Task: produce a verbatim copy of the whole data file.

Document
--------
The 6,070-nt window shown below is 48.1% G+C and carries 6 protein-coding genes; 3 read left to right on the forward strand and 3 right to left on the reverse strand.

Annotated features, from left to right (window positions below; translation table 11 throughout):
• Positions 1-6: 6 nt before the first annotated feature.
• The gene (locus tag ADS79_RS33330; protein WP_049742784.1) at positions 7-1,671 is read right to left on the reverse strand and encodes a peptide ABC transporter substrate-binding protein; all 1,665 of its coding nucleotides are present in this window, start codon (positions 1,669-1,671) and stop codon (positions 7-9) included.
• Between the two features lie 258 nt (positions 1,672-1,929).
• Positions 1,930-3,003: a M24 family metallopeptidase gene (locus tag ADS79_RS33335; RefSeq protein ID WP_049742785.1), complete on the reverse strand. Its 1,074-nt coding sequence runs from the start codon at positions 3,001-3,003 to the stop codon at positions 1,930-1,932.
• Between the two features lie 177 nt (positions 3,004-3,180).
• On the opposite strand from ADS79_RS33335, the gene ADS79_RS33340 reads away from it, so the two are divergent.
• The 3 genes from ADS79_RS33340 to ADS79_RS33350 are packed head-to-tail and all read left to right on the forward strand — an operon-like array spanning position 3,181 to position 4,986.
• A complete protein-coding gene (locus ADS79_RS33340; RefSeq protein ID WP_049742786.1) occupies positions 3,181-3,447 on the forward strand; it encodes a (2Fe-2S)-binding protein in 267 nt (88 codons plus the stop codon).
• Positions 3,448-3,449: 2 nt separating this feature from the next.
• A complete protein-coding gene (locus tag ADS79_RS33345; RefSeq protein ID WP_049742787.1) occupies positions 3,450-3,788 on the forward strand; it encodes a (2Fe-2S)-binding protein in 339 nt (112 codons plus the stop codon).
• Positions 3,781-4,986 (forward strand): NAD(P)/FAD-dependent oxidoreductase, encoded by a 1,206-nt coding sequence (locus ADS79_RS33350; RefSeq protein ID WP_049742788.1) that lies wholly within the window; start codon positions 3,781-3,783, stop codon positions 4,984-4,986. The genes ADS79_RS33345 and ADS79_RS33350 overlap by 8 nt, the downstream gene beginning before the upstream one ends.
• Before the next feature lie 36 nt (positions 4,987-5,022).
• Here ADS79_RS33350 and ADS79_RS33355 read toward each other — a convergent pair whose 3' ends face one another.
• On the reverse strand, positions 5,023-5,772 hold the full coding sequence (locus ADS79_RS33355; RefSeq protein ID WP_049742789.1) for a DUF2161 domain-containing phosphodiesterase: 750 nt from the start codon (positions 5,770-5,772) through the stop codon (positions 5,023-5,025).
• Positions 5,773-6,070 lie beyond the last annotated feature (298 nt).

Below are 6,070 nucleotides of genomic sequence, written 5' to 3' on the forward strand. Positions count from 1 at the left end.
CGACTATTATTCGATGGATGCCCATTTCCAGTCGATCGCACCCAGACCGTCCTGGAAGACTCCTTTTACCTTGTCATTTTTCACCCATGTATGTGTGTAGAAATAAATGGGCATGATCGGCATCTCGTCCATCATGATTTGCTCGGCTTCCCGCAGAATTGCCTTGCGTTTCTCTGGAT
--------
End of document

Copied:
The 6,070-nt window shown below is 48.1% G+C and carries 6 protein-coding genes; 3 read left to right on the forward strand and 3 right to left on the reverse strand.

Annotated features, from left to right (window positions below; translation table 11 throughout):
• Positions 1-6: 6 nt before the first annotated feature.
• The gene (locus tag ADS79_RS33330; protein WP_049742784.1) at positions 7-1,671 is read right to left on the reverse strand and encodes a peptide ABC transporter substrate-binding protein; all 1,665 of its coding nucleotides are present in this window, start codon (positions 1,669-1,671) and stop codon (positions 7-9) included.
• Between the two features lie 258 nt (positions 1,672-1,929).
• Positions 1,930-3,003: a M24 family metallopeptidase gene (locus tag ADS79_RS33335; RefSeq protein ID WP_049742785.1), complete on the reverse strand. Its 1,074-nt coding sequence runs from the start codon at positions 3,001-3,003 to the stop codon at positions 1,930-1,932.
• Between the two features lie 177 nt (positions 3,004-3,180).
• On the opposite strand from ADS79_RS33335, the gene ADS79_RS33340 reads away from it, so the two are divergent.
• The 3 genes from ADS79_RS33340 to ADS79_RS33350 are packed head-to-tail and all read left to right on the forward strand — an operon-like array spanning position 3,181 to position 4,986.
• A complete protein-coding gene (locus ADS79_RS33340; RefSeq protein ID WP_049742786.1) occupies positions 3,181-3,447 on the forward strand; it encodes a (2Fe-2S)-binding protein in 267 nt (88 codons plus the stop codon).
• Positions 3,448-3,449: 2 nt separating this feature from the next.
• A complete protein-coding gene (locus tag ADS79_RS33345; RefSeq protein ID WP_049742787.1) occupies positions 3,450-3,788 on the forward strand; it encodes a (2Fe-2S)-binding protein in 339 nt (112 codons plus the stop codon).
• Positions 3,781-4,986 (forward strand): NAD(P)/FAD-dependent oxidoreductase, encoded by a 1,206-nt coding sequence (locus ADS79_RS33350; RefSeq protein ID WP_049742788.1) that lies wholly within the window; start codon positions 3,781-3,783, stop codon positions 4,984-4,986. The genes ADS79_RS33345 and ADS79_RS33350 overlap by 8 nt, the downstream gene beginning before the upstream one ends.
• Before the next feature lie 36 nt (positions 4,987-5,022).
• Here ADS79_RS33350 and ADS79_RS33355 read toward each other — a convergent pair whose 3' ends face one another.
• On the reverse strand, positions 5,023-5,772 hold the full coding sequence (locus ADS79_RS33355; RefSeq protein ID WP_049742789.1) for a DUF2161 domain-containing phosphodiesterase: 750 nt from the start codon (positions 5,770-5,772) through the stop codon (positions 5,023-5,025).
• Positions 5,773-6,070 lie beyond the last annotated feature (298 nt).

Below are 6,070 nucleotides of genomic sequence, written 5' to 3' on the forward strand. Positions count from 1 at the left end.
CGACTATTATTCGATGGATGCCCATTTCCAGTCGATCGCACCCAGACCGTCCTGGAAGACTCCTTTTACCTTGTCATTTTTCACCCATGTATGTGTGTAGAAATAAATGGGCATGATCGGCATCTCGTCCATCATGATTTGCTCGGCTTCCCGCAGAATTGCCTTGCGTTTCTCTGGAT